👉 Circom 2.0.6 introduces two new prime numbers to work with, namely the order of the scalar field of the BLS12-381

```
52435875175126190479447740508185965837690552500527637822603658699938581184513
```

and the goldilocks prime `18446744069414584321`

, originally used in Plonky2.

In the figure below, we have defined an `F_7`

-arithmetic circuit that performs the operation: `out = a*b + c`

. The circuit has 5 signals: the signals `a`

, `b`

and `c`

are input signals, `d`

is an intermediate signal and the`out`

signal is the output of the circuit.

###

In order to use zk-SNARK protocols, we need to describe the relation between signals as a system of equations that relate variables with gates. From now on, the equations that describe the circuit will be called **constraints**, and you can think of them as conditions that signals of that circuit must satisfy.

## Rank-1 constraint system

If we have an arithmetic circuit with signals `s_1,...,s_n`

, then we define a **constraint** as an equation of the following form:

`(a_1*s_1 + ... + a_n*s_n) * (b_1*s_1 + ... + b_n*s_n) + (c_1*s_1 + ... + c_n*s_n) = 0`

Note that constraints **must be quadratic, linear or constant equations**, and sometimes, by doing small modifications (like a change of variable or gathering two constraints), it is possible to reduce the number of constraints or variables. In general, circuits will have several constraints (typically, one per multiplicative gate). The set of constraints describing the circuit is called **rank-1 constraint system** (R1CS):

`(a_11*s_1 + ... + a_1n*s_n)*(b_11*s_1 + ... + b_1n*s_n) + (c_11*s_1 + ... + c_1n*s_n) = 0`

`(a_21*s_1 + ... + a_2n*s_n)*(b_21*s_1 + ... + b_2n*s_n) + (c_21*s_1 + ... + c_1n*s_n) = 0`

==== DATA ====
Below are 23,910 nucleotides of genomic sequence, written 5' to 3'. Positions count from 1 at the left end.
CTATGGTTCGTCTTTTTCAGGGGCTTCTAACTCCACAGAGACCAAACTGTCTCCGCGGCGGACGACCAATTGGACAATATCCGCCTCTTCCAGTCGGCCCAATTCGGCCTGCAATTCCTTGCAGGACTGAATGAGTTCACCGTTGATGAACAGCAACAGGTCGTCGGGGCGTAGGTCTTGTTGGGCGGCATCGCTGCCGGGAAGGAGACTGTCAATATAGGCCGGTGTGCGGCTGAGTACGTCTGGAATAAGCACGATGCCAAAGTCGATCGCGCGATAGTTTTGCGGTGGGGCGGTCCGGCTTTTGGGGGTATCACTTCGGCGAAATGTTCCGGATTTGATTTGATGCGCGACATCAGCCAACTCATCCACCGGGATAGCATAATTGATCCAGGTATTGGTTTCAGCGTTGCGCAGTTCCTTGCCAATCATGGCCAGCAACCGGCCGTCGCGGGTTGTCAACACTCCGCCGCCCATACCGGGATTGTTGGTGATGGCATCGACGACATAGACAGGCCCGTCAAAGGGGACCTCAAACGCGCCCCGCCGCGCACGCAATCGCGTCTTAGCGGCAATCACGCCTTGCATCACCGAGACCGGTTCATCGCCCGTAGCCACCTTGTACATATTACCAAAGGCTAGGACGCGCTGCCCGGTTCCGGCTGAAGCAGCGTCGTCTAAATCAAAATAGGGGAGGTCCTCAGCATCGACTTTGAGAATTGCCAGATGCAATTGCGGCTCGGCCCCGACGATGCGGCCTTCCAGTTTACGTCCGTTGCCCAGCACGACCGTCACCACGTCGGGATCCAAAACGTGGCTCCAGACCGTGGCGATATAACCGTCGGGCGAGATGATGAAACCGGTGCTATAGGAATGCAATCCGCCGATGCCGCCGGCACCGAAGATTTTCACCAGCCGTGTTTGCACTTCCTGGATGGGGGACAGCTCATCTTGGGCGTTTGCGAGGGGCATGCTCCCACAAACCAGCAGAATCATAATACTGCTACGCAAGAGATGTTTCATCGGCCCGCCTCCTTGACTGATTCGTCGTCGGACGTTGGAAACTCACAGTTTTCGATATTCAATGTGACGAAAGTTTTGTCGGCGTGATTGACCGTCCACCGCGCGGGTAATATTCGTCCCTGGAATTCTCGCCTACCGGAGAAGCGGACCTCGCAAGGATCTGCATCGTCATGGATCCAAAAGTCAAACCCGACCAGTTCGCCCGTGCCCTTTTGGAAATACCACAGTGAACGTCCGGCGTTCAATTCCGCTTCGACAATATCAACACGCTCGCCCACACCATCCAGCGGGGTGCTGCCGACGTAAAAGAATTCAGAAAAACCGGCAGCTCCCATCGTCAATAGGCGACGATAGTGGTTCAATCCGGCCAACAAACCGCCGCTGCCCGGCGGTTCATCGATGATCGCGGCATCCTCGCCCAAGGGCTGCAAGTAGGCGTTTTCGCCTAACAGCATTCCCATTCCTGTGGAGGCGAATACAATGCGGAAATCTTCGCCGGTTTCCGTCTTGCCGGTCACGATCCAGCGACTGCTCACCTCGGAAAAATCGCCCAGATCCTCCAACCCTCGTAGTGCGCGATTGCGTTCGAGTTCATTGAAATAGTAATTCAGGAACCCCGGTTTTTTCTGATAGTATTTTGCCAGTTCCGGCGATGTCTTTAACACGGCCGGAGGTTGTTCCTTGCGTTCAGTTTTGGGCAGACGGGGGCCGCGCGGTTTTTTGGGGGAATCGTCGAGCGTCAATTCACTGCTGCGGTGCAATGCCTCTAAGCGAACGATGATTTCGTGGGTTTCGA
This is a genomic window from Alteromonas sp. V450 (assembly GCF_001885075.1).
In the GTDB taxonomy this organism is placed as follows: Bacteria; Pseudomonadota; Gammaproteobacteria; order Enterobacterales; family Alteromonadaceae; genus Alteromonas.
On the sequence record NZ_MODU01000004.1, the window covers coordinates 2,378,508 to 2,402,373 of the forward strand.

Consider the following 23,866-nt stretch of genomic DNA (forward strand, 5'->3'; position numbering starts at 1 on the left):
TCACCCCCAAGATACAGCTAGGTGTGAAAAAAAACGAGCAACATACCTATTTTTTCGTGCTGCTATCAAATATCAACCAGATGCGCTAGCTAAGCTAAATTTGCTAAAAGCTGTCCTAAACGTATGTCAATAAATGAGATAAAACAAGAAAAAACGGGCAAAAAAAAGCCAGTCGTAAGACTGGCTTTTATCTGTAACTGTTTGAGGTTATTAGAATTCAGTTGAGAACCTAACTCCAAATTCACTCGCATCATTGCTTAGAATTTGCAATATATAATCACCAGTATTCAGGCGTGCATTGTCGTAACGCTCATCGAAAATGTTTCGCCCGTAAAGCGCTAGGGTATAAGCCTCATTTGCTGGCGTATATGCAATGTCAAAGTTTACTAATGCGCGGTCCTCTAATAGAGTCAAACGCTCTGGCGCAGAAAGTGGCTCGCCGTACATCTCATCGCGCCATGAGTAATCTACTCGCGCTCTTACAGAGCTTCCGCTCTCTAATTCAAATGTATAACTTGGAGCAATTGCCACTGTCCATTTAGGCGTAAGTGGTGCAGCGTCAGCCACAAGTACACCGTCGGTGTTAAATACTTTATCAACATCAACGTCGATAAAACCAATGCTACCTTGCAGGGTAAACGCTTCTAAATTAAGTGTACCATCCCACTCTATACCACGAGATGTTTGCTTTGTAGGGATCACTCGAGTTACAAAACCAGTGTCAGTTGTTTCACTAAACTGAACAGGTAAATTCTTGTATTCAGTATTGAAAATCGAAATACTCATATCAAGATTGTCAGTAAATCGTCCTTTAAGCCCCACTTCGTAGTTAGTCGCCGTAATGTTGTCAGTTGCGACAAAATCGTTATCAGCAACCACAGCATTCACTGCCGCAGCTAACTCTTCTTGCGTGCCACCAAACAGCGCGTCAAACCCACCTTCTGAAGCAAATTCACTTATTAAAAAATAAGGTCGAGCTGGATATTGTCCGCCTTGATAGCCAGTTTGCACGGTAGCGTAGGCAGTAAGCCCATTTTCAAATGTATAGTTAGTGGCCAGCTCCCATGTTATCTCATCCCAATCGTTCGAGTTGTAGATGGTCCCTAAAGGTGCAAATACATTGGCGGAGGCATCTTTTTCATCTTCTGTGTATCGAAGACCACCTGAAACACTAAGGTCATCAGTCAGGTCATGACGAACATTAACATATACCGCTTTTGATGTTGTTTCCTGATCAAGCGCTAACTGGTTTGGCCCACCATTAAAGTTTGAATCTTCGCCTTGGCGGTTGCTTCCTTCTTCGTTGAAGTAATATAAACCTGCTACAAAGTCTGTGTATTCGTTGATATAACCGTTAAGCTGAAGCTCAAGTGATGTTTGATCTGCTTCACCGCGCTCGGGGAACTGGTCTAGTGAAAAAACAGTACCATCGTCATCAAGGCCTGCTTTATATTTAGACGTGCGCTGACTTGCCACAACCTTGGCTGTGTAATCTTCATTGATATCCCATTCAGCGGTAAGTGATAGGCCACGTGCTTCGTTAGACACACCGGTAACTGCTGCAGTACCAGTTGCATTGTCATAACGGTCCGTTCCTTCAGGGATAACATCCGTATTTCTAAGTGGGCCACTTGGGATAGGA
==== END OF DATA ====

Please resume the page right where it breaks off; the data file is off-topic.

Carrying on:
`(a_31*s_1 + ... + a_3n*s_n)*(b_31*s_1 + ... + b_3n*s_n) + (c_31*s_1 + ... + c_1n*s_n) = 0`

`...`

`...`

`(a_m1*s_1 + ... + a_mn*s_n)*(b_m1*s_1 + ... + b_mn*s_n) + (c_m1*s_1 + ... + c_mn*s_n) = 0`

Remember that operations inside the circuit are performed modulo a certain prime `p`

. So, all equations above are defined `modulo p`

.

In the previous example, the R1CS of our circuit consists of the following two equations:

`d = a*b modulo 7`

`out = d+c modulo 7`

In this case, by replacing directly the variable `d`

, we can gather the two equations into a single one:

`out = a*b + c modulo 7`

The nice thing about circuits, is that although most **zero-knowledge protocols have an inherent complexity** that can be overwhelming for many developers, the **design of arithmetic circuits is clear and neat**.

👉 With `circom`

, you design your own circuits with your own constraints, and the compiler outputs the R1CS representation that you will need for your zero-knowledge proof.

Zero-knowledge permits proving **circuit satisfiability**. What this means is, that you can prove that you know a set of signals that satisfy the circuit, or in other words, that you know a solution to the R1CS. This set of signals is called the **witness**.

## Witness

Given a set of inputs, the calculation of the intermediate and output signals is pretty straightforward. So, given any set of inputs, we can always calculate the rest of the signals. So, why should we talk about circuit satisfiability? The key aspect of zero-knowledge proofs is that it allows you to compute these circuits without revealing information about the signals.

For instance, imagine that in the previous circuit, the input `a`

is a private key and the input `b`

is the corresponding public key. You may be okay with revealing `b`

but you certainly do not want to reveal `a`

. If we define `a`

as a private input, `b`

, `c`

as public inputs and `out`

as a public output, with zero-knowledge we are able to prove, without revealing its value, that we know a private input `a`

such that, for certain public values `b`

, `c`

and `out`

, the equation `a*b + c = out mod 7`

holds.

Note that we could easily deduce the value of

`a`

by isolating it from the other signals. It is important to design circuits that keep the privacy of the private inputs and prevent deducing them from the R1CS.

An assignment of the signals is called a **witness**. For example, `{a = 2, b = 6, c = -1, out = 4}`

would be a valid witness for the circuit. The assignment `{a = 1, b = 2, c = 1, out = 0}`

would not be a valid witness, since it does not satisfy the equation `a*b + c = out mod 7`

.

## Summary

**In summary, zk-SNARK proofs are an specific type of zero-knowledge proofs that allow you to prove that you know a set of signals (witness) that match all the constraints of a circuit without revealing any of the signals except the public inputs and the outputs.**